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Art feature for Salem Creek Parkway higher than expected

by Jordan Green

 jordan@yesweekly.com

The future Salem Creek Connector, conceived as a “southern gateway” to downtown Winston-Salem, has moved one step closer to actualization with the NC Department of Transportation’s selection of a contractor to build the road, but the viability of a major feature, the Twin Arches, is in question.

Charlotte-based Blythe Construction submitted the low bid of $68.9 million, an amount that falls almost $10 million below an earlier engineering estimate by the department. The Creative Corridors Coalition, a local partnership, is responsible for raising funds to pay for the signature enhancement of the project — double, overlapping arches that are conceived as soaring over the interchange of Salem Creek Connector and US Highway 52. The arches were designed by Donald McDonald, who also designed the Cooper River Bridge in Charleston, SC. For a sense of the visual impact of the installation, think of the Gateway Arch in St. Louis or the Golden Gate Bridge in San Francisco, only on a more modest scale.

The department asked vendors to submit a separate cost estimate for the Twin Arches as a bid alternative. Blythe Construction estimated the cost of the Twin Arches at $3.5 million, said Pat Ivey, who heads the department’s Division 9 office in Winston-Salem.

“The cost has come in higher, and we’re figuring out the next step,” said Russell DuBois, executive director of Creative Corridors Coalition.

Randall Tuttle, a financier who chairs the executive committee of Creative Corridors Coalition, described the Twin Arches as a “focal point” of the project in a guest editorial for the Winston-Salem Journal in October.

“We are confident that the combined costs of the betterments and the Twin Arches will be just a few percent of the overall project cost,” he wrote. “For pennies on the dollar, our city can create an iconic parkway and spectacular monument representing our city of the arts and innovation.”

The request for proposals for the Salem Creek Connector states that the city of Winston-Salem and the NC Department of Transportation have 60 days to review the proposal and decide whether or not Blythe Construction should build the Twin Arches. For all intents and purposes, the decision lies with Creative Corridors Coalition.

“The arches are going to cost $3.5 million,” Ivey said. “If, for example, they said, ‘We budgeted a million dollars,’ then they would have to come up with the additional funds. With a bid alternative, this allowed the contractor to set the price for the art, and then give it to Creative Corridors to decide if they want to accept that bid and pursue that.”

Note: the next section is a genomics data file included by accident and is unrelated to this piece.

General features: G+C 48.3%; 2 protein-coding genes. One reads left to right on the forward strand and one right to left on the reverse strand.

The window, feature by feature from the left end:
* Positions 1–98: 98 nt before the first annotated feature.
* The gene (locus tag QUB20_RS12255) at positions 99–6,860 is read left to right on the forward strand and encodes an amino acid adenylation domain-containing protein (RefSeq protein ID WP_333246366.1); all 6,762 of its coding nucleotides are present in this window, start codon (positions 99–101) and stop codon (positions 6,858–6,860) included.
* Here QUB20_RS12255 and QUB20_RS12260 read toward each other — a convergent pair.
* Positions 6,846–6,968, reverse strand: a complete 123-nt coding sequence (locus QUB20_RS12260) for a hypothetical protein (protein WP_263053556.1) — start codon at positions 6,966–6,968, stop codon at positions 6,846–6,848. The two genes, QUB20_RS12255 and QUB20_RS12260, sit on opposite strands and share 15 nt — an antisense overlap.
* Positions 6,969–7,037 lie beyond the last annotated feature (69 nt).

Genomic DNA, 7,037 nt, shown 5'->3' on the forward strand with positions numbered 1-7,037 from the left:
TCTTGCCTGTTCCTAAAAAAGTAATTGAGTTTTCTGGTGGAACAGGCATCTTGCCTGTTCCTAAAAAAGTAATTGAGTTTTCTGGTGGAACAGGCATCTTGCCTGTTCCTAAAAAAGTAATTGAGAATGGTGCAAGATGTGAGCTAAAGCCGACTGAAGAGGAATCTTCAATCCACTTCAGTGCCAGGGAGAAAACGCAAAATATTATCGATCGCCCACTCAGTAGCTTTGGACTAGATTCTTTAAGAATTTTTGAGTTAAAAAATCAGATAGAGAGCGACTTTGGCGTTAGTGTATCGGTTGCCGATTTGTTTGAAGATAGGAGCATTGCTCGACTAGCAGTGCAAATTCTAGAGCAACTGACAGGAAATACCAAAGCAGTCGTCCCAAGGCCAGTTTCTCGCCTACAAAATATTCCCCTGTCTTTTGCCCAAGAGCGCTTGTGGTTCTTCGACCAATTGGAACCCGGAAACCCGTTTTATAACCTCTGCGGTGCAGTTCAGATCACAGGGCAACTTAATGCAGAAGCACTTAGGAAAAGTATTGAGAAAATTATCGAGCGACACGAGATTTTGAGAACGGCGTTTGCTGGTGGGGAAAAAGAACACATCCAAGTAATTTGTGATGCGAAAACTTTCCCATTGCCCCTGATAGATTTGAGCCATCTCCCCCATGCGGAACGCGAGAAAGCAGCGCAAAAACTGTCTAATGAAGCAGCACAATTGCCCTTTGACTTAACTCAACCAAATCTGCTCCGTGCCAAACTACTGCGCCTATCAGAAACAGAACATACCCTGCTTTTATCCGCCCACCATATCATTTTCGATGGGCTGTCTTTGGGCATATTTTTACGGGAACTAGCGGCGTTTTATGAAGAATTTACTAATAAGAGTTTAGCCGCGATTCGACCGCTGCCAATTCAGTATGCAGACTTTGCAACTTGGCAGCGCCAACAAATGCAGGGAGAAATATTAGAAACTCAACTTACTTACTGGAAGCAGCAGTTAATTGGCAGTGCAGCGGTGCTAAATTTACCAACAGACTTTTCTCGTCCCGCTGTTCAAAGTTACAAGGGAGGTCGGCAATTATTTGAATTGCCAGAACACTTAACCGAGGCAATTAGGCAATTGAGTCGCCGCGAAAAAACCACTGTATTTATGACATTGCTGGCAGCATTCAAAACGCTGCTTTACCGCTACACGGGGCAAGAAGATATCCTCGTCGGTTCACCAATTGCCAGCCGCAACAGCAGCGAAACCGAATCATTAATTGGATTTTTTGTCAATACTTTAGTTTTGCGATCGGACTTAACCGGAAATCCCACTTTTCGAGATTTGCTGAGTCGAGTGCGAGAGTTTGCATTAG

Jim Shaw, a fundraising co-chair for the Creative Corridors Coalition, said the executive committee has not met since the bids came in for the project, but he expects the matter to be discussed at the next meeting on Wednesday. Shaw is the CEO of Liberty Community Development Corp.

Prompted by the NC Department of Transportation’s plans to temporarily shut down a mile-long stretch of Business 40 between Church Street and Peters Creek Parkway in 2018 to replace aging bridges, Creative Corridors was conceived as an initiative to put an iconic design stamp on the corridor and highlight the city’s “arts and innovation” brand.

The project evolved to embrace all of the major roadways that surround and lead into downtown Winston-Salem. The coalition, which includes the Arts Council of Winston-Salem & Forsyth County and the Downtown Winston- Salem Partnership, has embraced four principles: green, artful, iconic and networking. Design Workshop, a national design firm, developed a set of design guidelines for the roadways and bridges.

“These four principles really are the conceptual underpinning of the guidelines document that we want every component of this network of roads that circle downtown — Business 40 and Martin Luther King Drive, and Broad Street, along with Peters Creek Parkway and the Salem Creek Connector — to embody,” said Brian Kubecki, a Winston-Salem architect who chairs the design review committee of the Creative Corridors Coalition. “This will really make Winston-Salem an incredible place, to where when you drive into downtown you know you’re entering this place. So many great cities are built around water. What we have are these networks of roads, and we should embrace it and treat it as an opportunity to create something wonderful.”

Construction of the new Salem Creek Connector and improvements to Martin Luther King Drive comprise the first phases of the Creative Corridors project.

The NC Department of Transportation expects construction of the Salem Creek Connector to begin this year and conclude in November 2016. Completion of the new road, with an interchange at US Highway 52, will provide a southern entry to downtown in the long term, along with a short-term detour to absorb traffic when Business 40 is shut down five years from now.

The Salem Creek Connector will link to Research Park Boulevard, which is already under construction in the Piedmont Triad Research Park. When completed, the Salem Creek Connector will connect the research park to Salem College, Salem Academy and Winston-Salem State University. The completion of the new roads, together with the build-out of the research park, has the potential to transform the landscape of Winston-Salem by extending the vibrancy of downtown into the east side of the city.